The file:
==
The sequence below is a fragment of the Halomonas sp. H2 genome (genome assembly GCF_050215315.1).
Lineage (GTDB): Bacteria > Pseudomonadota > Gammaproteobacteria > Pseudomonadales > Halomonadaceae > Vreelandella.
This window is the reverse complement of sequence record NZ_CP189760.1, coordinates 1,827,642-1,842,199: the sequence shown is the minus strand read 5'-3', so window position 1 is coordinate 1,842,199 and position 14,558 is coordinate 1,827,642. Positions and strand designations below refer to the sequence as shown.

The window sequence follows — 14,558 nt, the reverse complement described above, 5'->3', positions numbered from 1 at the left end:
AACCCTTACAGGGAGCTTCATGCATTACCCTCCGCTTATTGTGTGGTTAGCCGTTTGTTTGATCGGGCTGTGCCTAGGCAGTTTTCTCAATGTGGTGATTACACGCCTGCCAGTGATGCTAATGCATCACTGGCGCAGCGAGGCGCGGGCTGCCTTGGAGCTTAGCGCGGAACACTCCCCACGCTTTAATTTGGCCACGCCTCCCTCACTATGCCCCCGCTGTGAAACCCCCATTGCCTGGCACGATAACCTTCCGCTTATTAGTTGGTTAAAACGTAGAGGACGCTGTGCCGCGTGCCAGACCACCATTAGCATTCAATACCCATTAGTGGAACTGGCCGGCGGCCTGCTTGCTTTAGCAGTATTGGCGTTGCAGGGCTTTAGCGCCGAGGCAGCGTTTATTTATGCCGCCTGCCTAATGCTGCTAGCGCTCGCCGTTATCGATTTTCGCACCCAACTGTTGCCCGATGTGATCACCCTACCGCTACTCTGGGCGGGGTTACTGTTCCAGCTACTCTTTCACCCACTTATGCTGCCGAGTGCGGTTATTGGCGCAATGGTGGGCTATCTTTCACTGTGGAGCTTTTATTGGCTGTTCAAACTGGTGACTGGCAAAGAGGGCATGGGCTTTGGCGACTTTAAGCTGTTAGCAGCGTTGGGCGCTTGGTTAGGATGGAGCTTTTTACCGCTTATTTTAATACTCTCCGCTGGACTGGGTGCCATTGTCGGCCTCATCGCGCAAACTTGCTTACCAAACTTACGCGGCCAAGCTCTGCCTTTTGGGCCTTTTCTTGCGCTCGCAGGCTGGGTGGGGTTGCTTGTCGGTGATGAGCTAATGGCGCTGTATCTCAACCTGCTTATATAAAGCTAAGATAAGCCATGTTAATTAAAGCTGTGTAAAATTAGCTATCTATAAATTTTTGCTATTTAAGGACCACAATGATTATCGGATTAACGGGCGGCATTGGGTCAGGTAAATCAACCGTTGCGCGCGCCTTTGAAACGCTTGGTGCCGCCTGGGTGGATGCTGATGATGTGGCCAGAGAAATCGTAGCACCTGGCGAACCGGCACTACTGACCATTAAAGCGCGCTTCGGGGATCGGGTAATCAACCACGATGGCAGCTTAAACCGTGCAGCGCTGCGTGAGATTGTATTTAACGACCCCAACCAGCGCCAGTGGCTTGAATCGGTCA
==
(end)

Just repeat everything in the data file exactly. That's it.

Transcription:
The sequence below is a fragment of the Halomonas sp. H2 genome (genome assembly GCF_050215315.1).
Lineage (GTDB): Bacteria > Pseudomonadota > Gammaproteobacteria > Pseudomonadales > Halomonadaceae > Vreelandella.
This window is the reverse complement of sequence record NZ_CP189760.1, coordinates 1,827,642-1,842,199: the sequence shown is the minus strand read 5'-3', so window position 1 is coordinate 1,842,199 and position 14,558 is coordinate 1,827,642. Positions and strand designations below refer to the sequence as shown.

The window sequence follows — 14,558 nt, the reverse complement described above, 5'->3', positions numbered from 1 at the left end:
AACCCTTACAGGGAGCTTCATGCATTACCCTCCGCTTATTGTGTGGTTAGCCGTTTGTTTGATCGGGCTGTGCCTAGGCAGTTTTCTCAATGTGGTGATTACACGCCTGCCAGTGATGCTAATGCATCACTGGCGCAGCGAGGCGCGGGCTGCCTTGGAGCTTAGCGCGGAACACTCCCCACGCTTTAATTTGGCCACGCCTCCCTCACTATGCCCCCGCTGTGAAACCCCCATTGCCTGGCACGATAACCTTCCGCTTATTAGTTGGTTAAAACGTAGAGGACGCTGTGCCGCGTGCCAGACCACCATTAGCATTCAATACCCATTAGTGGAACTGGCCGGCGGCCTGCTTGCTTTAGCAGTATTGGCGTTGCAGGGCTTTAGCGCCGAGGCAGCGTTTATTTATGCCGCCTGCCTAATGCTGCTAGCGCTCGCCGTTATCGATTTTCGCACCCAACTGTTGCCCGATGTGATCACCCTACCGCTACTCTGGGCGGGGTTACTGTTCCAGCTACTCTTTCACCCACTTATGCTGCCGAGTGCGGTTATTGGCGCAATGGTGGGCTATCTTTCACTGTGGAGCTTTTATTGGCTGTTCAAACTGGTGACTGGCAAAGAGGGCATGGGCTTTGGCGACTTTAAGCTGTTAGCAGCGTTGGGCGCTTGGTTAGGATGGAGCTTTTTACCGCTTATTTTAATACTCTCCGCTGGACTGGGTGCCATTGTCGGCCTCATCGCGCAAACTTGCTTACCAAACTTACGCGGCCAAGCTCTGCCTTTTGGGCCTTTTCTTGCGCTCGCAGGCTGGGTGGGGTTGCTTGTCGGTGATGAGCTAATGGCGCTGTATCTCAACCTGCTTATATAAAGCTAAGATAAGCCATGTTAATTAAAGCTGTGTAAAATTAGCTATCTATAAATTTTTGCTATTTAAGGACCACAATGATTATCGGATTAACGGGCGGCATTGGGTCAGGTAAATCAACCGTTGCGCGCGCCTTTGAAACGCTTGGTGCCGCCTGGGTGGATGCTGATGATGTGGCCAGAGAAATCGTAGCACCTGGCGAACCGGCACTACTGACCATTAAAGCGCGCTTCGGGGATCGGGTAATCAACCACGATGGCAGCTTAAACCGTGCAGCGCTGCGTGAGATTGTATTTAACGACCCCAACCAGCGCCAGTGGCTTGAATCGGTCA